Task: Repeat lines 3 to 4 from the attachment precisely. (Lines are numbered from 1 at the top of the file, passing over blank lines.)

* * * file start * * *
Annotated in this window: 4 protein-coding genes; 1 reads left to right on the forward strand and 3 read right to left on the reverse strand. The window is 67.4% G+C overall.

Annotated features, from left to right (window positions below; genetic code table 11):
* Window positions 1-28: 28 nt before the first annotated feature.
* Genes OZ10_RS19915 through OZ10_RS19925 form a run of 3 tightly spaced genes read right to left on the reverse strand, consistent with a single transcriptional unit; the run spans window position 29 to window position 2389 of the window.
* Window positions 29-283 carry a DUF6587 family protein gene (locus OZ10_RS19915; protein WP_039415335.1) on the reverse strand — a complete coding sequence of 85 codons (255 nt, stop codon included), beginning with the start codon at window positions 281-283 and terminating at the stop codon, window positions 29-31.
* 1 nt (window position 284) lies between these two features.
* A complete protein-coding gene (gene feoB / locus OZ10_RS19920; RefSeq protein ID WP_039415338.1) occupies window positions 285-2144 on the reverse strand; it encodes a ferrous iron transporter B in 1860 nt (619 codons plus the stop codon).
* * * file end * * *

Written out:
* Window positions 1-28: 28 nt before the first annotated feature.
* Genes OZ10_RS19915 through OZ10_RS19925 form a run of 3 tightly spaced genes read right to left on the reverse strand, consistent with a single transcriptional unit; the run spans window position 29 to window position 2389 of the window.